Most of the time we imagine the mother laying back in the hospital bed, possibly with her legs strapped into the stirrups, and just breathing until it’s time to push. Sadly, this is what too often happens and it inhibits more than helps when you’re in labor. You need to get out of the mindset that movies and television popularly portray.
Positions For Labor
There are a number of positions for labor that you can be in during your labor that will have a much greater impact on helping you progress effectively. The best thing you can do during labor is to change positions often and keep moving as much as possible. But in the moment, it may become difficult to remember all the varying ways you can labor.
The best thing you can do during labor is to change positions often and keep moving as much as possible.
Here’s a list that will help you.
Standing And Swaying
Sometimes just standing there, perhaps even leaning on your husband is most comfortable. Many women don’t like sitting because the added pressure against a chair or bed is uncomfortable against their pelvis and bottom. Taking away that pressure and freely rocking can be quite desirable. When I was in labor with my third baby, the moment we got into the delivery room, all I wanted to do was stand next to the bed and wait a moment before getting ready to push.
Hands And Knees
If you have lower back or pelvic pain in addition to your contractions, getting the weight of your belly off of your hips is very helpful. You can sway from this position too as desired. It’s also great for keeping a posterior baby from turning by allowing gravity to hold the baby there.
Using A Birthing Ball
You can do a couple of different things with your birthing ball while you labor.
- Sitting And Bouncing – The motion helps keep your baby in an engaged position while the cushion helps take off added pressure versus sitting on a chair.
- Hanging Over – While on your knees, you can lay your upper half and arms over the ball, letting your belly hang. Similar to hands and knees, but you’re not expending as much effort to hold yourself up.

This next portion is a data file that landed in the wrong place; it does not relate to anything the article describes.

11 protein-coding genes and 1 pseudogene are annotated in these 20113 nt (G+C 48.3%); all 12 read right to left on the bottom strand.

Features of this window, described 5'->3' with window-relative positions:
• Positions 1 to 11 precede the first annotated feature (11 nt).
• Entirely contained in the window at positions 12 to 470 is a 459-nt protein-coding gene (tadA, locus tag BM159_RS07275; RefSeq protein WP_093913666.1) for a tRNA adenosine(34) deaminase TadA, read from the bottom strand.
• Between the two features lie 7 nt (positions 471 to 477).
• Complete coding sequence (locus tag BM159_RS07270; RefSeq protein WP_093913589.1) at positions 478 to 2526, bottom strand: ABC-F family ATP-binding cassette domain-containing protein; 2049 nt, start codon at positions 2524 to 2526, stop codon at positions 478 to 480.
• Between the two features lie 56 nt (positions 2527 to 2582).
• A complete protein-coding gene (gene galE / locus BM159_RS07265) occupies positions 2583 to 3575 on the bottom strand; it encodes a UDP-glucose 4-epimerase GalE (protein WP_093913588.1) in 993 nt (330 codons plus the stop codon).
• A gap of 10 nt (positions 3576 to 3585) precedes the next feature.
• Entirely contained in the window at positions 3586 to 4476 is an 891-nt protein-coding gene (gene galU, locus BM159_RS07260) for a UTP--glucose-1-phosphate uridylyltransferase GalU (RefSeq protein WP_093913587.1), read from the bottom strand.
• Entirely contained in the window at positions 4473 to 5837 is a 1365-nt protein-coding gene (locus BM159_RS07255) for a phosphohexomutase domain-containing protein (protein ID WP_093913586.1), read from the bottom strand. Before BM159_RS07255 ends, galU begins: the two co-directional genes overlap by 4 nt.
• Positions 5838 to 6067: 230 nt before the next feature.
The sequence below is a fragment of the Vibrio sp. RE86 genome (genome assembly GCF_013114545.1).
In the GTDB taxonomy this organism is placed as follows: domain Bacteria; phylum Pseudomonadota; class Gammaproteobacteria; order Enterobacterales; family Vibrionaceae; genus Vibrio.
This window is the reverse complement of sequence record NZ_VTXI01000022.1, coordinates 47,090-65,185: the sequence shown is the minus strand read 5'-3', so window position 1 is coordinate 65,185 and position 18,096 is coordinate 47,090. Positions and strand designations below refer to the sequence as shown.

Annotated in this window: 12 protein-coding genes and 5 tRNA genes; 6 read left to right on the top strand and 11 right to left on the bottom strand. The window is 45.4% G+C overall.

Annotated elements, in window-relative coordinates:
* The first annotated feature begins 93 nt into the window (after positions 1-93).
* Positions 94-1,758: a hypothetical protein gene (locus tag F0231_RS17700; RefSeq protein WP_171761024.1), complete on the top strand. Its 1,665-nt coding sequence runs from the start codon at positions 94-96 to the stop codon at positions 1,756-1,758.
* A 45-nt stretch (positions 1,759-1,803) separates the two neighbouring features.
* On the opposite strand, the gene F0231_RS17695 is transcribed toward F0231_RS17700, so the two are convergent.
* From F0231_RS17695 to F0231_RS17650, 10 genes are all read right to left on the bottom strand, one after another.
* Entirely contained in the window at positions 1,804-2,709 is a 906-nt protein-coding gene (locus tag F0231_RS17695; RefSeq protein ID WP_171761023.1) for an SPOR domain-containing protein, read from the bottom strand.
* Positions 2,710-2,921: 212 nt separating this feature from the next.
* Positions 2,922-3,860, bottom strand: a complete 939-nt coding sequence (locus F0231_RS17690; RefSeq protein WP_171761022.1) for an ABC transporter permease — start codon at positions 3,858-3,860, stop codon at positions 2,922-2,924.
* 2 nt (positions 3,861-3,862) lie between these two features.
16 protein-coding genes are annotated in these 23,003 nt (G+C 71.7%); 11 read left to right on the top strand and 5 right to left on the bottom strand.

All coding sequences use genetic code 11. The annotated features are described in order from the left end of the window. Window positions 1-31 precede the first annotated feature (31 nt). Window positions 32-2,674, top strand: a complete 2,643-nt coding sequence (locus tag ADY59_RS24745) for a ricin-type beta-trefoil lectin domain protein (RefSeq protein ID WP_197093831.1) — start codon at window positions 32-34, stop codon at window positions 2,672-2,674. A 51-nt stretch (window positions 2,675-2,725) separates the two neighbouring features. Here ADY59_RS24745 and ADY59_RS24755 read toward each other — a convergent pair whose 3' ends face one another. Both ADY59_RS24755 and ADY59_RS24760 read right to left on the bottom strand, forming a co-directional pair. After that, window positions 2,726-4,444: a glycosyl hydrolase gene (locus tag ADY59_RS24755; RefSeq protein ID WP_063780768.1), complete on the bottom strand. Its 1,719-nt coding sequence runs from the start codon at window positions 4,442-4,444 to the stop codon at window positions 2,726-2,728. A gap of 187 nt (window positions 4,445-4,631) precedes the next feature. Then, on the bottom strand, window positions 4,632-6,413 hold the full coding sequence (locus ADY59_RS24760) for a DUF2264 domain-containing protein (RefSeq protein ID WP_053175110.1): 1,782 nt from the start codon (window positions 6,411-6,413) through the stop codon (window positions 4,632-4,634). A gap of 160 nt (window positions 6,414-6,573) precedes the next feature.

- Peanut Ball – While laying on your side in an upright position, you can hold this ball between your legs to keep your pelvis open and relaxed as you lay. It’s far more effective at keeping your pelvis aligned properly than just using pillows.
Squatting is excellent because it opens up the pelvis, allowing for an extra centimeter or two of room for the baby to emerge through. You can do this a number of ways too.
- Squat Bar – Many hospital beds have a squat bar attachment on the end that you can use while in bed or out of it. In bed, you’re holding onto the bar just above your head, and you can lean on it easier. Or you can face the bed and squat while holding onto the bar higher above your head, allowing less energy to come from holding yourself upright.
- Next To A Stool – It doesn’t have to be a stool but anything waist high that you can hold onto or lean on as you squat. You could try the side of the bed, your birthing ball, a chair; it doesn’t matter, you just might want something to hold to give you support as you open up downward.
One benefit about lying completely on one side is that the weight and pressures of gravity of bodily movement is taken away and your belly can just rest alone. When you arrange your arms and legs in bent configurations as if you’re in a running post while laying down, you belly and hips aren’t strained from lack of support.
I wouldn’t recommend staying in this position for your entire labor because adjusting and movement are key. However, it can be very relaxing when you’re focusing on getting your muscles to release tension and have a Bradley birth. I never liked laying on my side because I felt like it closed my pelvis and went against all that I was trying to do to open up. But you may find it works well for you.
Sitting On The Toilet
I saved the best for last. Not really. Usually sitting is not very comfortable just on a plain chair. But when you’re on the toilet, the opening in the middle of your seat allows the pressure in your pelvis to open downward and can be much more comfortable on your behind.
One word of caution, though: if you have urges to push as you’re sitting there, GET UP. It’s a natural inclination to push while we’re sitting on the toilet—thank you biology and bathroom breaks. But if you’re not fully dilated and the time isn’t right, you don’t want to have to try and force yourself to stop. And if you actually are ready to push properly, I doubt you want to birth your baby in the toilet. Yikes.
Just be aware of where you are in the progression of your labor before you rest on the jon.
In the end, it really doesn’t matter what position you’re in during labor, as long as you’re NOT LAYING DOWN ON YOUR BACK. Or even leaning back for that matter. Changing positions often and moving as much as possible before it’s time to deliver is the best thing you can do to further your labor along in the most efficient way possible. Just move, move, move.
If moving around isn’t a problem and trying to find the relaxation is, take a look at the book that helped me get through my labor. I never knew how to relax or even understood what I was going to experience until I read Dr. Bradley’s book.
You may also plan to be in certain positions and practice ahead of time, then find out that what you intended isn’t as comfortable as you wanted. For years I’ve wanted to birth squatting but have yet to achieve it. So being open to changes is just fine.
Reply below and let me know what position you want to birth your baby in. What’s in your plans?
Favorites In This Post:
- Fitness Exercise Stability Yoga Gym Birthing Ball, because it’s great for more than just labor & delivery
- Peanut Ball For Labor, it’s the hottest new tool, even if you’re not going naturally